How do repair restrictions for tech devices, appliances, cars, etc., affect consumers and small businesses? What are the arguments for and against? And what’s the fix? Those are topics of Nixing the Fix: A Workshop on Repair Restrictions – and it’s set to start soon. At 12:30 ET today, you can watch the live webcast.
Blog Posts Tagged with Advertising and Marketing
Coldplay sang “Fix You,” but if the group had been referring to their tech devices, cars, or other products in need of repair, their efforts could have consumer protection ramifications. A July 16, 2019, FTC event, Nixing the Fix: A Workshop on Repair Restrictions, will focus on the state of the repair marketplace. Are manufacturers making it difficult (or even impossible) for consumers or independent shops to make product repairs?
Whether you’re taking the midnight train to Georgia, a quick trip on MARTA, or a drive around the Perimeter on your way to one of the many Peachtree Streets, meet us in Atlanta on Thursday, August 15, 2019, for Green Lights & Red Flags: FTC Rules of the Road for Business.
The first rule of credit repair is that no credit repair company can remove accurate and timely negative information from someone’s credit report. For credit repair companies that would claim otherwise, there’s CROA – the Credit Repair Organizations Act. It makes it illegal for credit repair companies to lie about what they can do to clear up a clouded credit report, or charge upfront fees before they do the job they promised to do.
Hate illegal robocalls? You’re not alone. The FTC hates them, too, as do state Attorneys General and pretty much anyone with a phone. The FTC and state and federal partners teamed up today to announce Operation Call it Quits, the latest salvo in the ongoing fight against robocalls and other illegal telemarketing. We also have tips on how you can help hang up on what many people consider to be Consumer Protection Enemy #1.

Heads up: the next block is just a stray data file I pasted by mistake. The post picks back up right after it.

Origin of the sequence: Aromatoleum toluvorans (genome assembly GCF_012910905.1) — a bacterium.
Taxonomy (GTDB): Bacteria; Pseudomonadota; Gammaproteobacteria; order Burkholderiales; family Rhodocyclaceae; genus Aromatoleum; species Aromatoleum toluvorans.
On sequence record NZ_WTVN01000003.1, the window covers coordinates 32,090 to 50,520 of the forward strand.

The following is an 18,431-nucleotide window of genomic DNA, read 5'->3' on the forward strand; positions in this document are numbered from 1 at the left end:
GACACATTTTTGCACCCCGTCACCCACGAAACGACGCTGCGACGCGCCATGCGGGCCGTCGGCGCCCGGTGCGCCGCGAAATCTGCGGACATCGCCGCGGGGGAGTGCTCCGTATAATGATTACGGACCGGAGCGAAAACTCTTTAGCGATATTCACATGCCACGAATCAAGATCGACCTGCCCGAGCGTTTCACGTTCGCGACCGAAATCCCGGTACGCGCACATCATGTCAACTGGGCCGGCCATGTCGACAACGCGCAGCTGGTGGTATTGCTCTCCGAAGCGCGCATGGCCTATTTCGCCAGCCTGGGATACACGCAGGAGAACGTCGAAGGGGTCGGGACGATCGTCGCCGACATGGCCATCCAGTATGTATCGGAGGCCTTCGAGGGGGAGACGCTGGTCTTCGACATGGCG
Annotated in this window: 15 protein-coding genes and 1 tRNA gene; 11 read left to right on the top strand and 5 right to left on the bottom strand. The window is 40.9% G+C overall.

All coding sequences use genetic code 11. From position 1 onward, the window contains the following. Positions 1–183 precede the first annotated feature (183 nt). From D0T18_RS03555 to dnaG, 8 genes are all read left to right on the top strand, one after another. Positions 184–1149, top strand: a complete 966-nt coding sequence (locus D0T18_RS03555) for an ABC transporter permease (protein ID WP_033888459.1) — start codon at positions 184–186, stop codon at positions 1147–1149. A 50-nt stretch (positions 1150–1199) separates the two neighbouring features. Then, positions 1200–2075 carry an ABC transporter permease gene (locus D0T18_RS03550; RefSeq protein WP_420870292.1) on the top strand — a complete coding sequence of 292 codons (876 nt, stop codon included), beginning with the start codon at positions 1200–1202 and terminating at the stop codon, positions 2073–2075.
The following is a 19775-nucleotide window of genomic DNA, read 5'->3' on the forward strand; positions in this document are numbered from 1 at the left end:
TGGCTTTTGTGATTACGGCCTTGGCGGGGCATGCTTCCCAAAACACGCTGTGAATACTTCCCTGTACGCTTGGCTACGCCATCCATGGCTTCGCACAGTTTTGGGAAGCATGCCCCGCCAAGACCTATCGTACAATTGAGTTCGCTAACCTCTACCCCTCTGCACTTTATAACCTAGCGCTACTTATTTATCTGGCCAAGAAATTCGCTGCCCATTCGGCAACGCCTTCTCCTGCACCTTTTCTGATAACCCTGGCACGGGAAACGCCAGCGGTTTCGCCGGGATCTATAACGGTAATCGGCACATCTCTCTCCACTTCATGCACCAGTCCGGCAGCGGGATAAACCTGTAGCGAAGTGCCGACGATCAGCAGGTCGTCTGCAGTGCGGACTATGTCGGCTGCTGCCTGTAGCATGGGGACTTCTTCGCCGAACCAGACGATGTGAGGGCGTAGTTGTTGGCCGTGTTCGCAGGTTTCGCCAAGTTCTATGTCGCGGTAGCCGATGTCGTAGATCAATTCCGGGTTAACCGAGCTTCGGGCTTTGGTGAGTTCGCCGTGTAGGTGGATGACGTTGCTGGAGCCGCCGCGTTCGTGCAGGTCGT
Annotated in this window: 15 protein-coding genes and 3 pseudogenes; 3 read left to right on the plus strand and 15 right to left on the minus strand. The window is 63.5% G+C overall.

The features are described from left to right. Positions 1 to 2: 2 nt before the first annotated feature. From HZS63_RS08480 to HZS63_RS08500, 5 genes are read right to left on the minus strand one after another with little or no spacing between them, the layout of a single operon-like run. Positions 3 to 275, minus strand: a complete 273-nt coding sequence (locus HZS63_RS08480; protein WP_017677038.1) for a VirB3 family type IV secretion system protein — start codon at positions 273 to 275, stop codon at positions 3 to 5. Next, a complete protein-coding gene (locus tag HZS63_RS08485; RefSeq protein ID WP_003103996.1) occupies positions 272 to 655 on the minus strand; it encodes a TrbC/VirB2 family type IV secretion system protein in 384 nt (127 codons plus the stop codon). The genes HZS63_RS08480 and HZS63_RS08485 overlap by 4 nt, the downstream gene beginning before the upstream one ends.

The FTC and FDA just sent warning letters to four sellers of e-liquids, the nicotine-laced liquid used in vaping. But even if you don’t have clients in that industry, keep reading. The letters have a lot to say about social media marketing and influencers, regardless of the products they pitch.
Humphrey Bogart said it in “The African Queen” and it was a catchphrase popularized by Jon Lovitz on “Saturday Night Live.” But to the FTC, That’s the Ticket is the name of a June 11, 2019, workshop to explore consumer protection issues related to online ticket sales – and the agenda is out now.
Moon Unit Zappa’s 1982 song “Valley Girl” popularized the phrase “gag me with a spoon.” We doubt the lyric “gag me with a form contract clause” would have been a hit, but it’s among the tactics expressly outlawed by the Consumer Review Fairness Act. As two proposed settlements demonstrate, the FTC thinks gag clauses and similar non-disparagement provisions that violate the CRFA are – to quote Ms. Zappa – grody to the max.
Their lines of work are as different as can be: an HVAC and electrical contractor, a flooring seller, and a company that takes people on horseback rides. But according to the FTC, they have one thing in common. They all violated the Consumer Review Fairness Act. Read on for details about the FTC’s first cases solely enforcing the CRFA, the form contract provisions the FTC says contravened the law, and tips for keeping your contracts CRFA-compliant.